lead

Baltimore's Lead Testing Survey

August 31, 2017

Clean Water Action is conducting a study of 200 homes in Baltimore City and County to test for lead contamination in drinking water.

Lead can enter water if it is present in the service lines, in-home pipes, or faucets and fixtures in your home, and if water is corrosive or has high mineral content.  To learn more about how lead enters drinking water, click here.

Clean Water Action can test your drinking water for free if:

Lead Service Line

Getting the Lead Out: State Disclosure Policies

March 14, 2017

There’s no magic solution to the challenges of lead service line replacement, but there are local, state and federal policies that could support communities and water systems in this effort.

The Severn River at sunrise

One month left! Are your legislators supporting clean water?

March 7, 2017

This has been an action-packed month and a half in Annapolis. Crossover is now looming, when all bills have to clear one of the sides of our General Assembly and move over to the other body. Here is the status of our legislative priorities:

Clean Water Activists and Michigan Faith in Action deliver letters to State House lawmakers and a sign on letter to Gov. Snyder and Speaker Cotter

Michigan Budget Passes Legislature with Flint Supplemental

June 21, 2016

Earlier this month in a legislative session that went until the early hours of the morning, both chambers of the Michigan Legislature passed the budget for 2017. Included in the budget omnibus bill is $114.3 million in emergency supplemental funding for solutions to the Flint water crisis.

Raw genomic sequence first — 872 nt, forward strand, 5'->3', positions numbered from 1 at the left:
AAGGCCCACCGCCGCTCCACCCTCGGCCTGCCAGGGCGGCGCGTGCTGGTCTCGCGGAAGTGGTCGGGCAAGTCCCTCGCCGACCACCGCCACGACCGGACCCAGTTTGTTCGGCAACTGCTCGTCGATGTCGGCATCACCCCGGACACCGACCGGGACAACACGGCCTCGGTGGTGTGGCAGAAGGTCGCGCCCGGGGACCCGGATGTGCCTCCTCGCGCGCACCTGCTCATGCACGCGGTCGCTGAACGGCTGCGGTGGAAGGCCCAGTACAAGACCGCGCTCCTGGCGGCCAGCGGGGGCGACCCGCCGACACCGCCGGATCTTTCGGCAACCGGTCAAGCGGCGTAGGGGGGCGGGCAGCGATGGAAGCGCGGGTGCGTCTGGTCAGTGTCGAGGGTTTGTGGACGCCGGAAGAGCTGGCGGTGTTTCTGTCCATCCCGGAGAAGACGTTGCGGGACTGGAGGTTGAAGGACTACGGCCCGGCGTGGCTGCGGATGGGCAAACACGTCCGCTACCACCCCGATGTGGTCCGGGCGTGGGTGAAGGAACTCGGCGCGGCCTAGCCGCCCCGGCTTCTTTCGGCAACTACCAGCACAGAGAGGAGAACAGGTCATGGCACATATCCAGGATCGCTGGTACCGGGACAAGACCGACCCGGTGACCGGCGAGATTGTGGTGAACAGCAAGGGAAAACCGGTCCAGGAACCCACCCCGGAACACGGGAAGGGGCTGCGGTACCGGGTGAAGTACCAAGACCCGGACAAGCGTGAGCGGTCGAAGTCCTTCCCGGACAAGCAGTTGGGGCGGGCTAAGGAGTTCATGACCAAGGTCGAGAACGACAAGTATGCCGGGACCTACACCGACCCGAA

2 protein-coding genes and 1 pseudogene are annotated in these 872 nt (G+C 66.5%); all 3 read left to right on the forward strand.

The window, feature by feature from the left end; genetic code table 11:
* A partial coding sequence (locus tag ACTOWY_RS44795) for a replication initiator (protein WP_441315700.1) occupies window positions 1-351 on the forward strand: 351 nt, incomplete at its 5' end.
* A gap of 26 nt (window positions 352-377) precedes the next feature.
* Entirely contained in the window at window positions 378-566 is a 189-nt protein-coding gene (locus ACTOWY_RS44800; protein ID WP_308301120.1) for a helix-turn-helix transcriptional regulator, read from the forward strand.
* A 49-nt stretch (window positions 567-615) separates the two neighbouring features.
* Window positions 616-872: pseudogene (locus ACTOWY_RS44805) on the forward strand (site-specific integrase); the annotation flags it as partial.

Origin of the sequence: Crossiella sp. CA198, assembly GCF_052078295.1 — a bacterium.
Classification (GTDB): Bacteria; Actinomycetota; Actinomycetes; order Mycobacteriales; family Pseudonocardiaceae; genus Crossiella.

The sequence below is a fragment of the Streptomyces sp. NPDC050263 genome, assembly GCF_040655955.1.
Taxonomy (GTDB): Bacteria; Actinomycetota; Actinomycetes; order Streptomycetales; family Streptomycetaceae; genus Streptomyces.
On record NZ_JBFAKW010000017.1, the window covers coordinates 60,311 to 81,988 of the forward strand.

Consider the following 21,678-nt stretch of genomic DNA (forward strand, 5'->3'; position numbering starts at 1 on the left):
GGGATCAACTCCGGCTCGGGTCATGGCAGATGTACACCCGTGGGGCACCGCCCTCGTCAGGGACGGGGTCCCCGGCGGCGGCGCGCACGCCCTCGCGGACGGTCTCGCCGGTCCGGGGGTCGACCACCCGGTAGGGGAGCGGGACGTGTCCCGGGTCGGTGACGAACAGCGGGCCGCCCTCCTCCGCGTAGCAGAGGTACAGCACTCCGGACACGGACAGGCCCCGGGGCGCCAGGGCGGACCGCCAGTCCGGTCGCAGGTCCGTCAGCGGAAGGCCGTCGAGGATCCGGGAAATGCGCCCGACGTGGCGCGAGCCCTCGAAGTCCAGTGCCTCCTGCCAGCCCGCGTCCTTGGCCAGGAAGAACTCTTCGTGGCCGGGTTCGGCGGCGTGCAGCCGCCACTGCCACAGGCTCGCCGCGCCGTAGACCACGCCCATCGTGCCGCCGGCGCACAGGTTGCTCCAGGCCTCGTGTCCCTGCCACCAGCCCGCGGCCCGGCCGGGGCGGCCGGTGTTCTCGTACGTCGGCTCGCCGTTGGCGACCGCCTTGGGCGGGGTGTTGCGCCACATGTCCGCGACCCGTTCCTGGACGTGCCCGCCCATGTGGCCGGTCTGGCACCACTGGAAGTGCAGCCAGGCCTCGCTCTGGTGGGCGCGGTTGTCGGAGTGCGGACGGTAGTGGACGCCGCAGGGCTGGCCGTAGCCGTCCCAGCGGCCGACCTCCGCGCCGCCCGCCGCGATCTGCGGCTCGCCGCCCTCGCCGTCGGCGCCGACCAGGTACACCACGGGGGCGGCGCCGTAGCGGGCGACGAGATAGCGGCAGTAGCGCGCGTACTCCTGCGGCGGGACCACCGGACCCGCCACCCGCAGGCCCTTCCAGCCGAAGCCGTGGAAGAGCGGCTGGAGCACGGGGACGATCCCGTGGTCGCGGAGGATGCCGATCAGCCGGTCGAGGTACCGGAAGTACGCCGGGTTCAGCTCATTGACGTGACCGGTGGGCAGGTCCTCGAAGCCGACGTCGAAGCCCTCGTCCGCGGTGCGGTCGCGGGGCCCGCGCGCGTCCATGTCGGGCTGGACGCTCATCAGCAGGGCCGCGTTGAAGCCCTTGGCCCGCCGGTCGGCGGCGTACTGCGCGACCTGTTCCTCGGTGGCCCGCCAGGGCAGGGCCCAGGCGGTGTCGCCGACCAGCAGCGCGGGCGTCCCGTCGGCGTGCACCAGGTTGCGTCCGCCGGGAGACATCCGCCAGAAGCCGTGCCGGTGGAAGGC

Water from a facuet: Photo credit:  nikkytok / Shutterstock

Today in Lead and Drinking Water

June 7, 2016

In the wake of the water crisis in Flint, Michigan the subject of lead in drinking water has received sustained attention, as has the federal regulation and the federal role in reducing lead at the tap.

Clean Water Action with Flint Rising at the Capitol

Will State House Lawmakers Ever Stand Up for Flint?

May 31, 2016

It was a dark, cold January day, shortly after Michigan officials had finally admitted that the people of Flint had been exposed to poisoned water running through their taps. We drove from Lansing to St Michael’s Church in Flint for an organizing meeting. Local activists, people from the non-profit community, and even experts who had run door-to-door canvasses in response to Hurricane Sandy, were all there to do something about the water crisis that is still being ignored by our state government.

Water from a facuet: Photo credit:  nikkytok / Shutterstock

LEADership on Drinking Water

April 21, 2016

This week a group of Senators introduced the "True LEADership Act" to get lead out of contact with water and improve the quality of drinking water in the United States. It's a good step forward.

Water flowing into a drain. Photo credit: Jitinatt Jufask / Shutterstock

It's Not Just Flint

March 25, 2016

In the wake of the Flint water crisis, a lot of media attention has focused on the country’s aging water infrastructure, nationally. Here in California, many people do not have access to clean drinking water.

Three glasses of water on a table. Photo credit:  bunyarit / Shutterstock

Activity on Lead in Water and Drinking Water Investment and Innovation

March 2, 2016

Increased oversight of state programs is essential in light of public concern in the wake of events in Flint, Michigan.

"Pure Michigan" sign. Photo credit: Katherine Welles / Shutterstock

Putting Drinking Water First - Back to Basics

January 20, 2016

Our approach to drinking water protection - “Putting Drinking Water First” - feels light years away from the crisis in Flint, with seemingly nothing to offer based on what we have learned about the causes of this situation.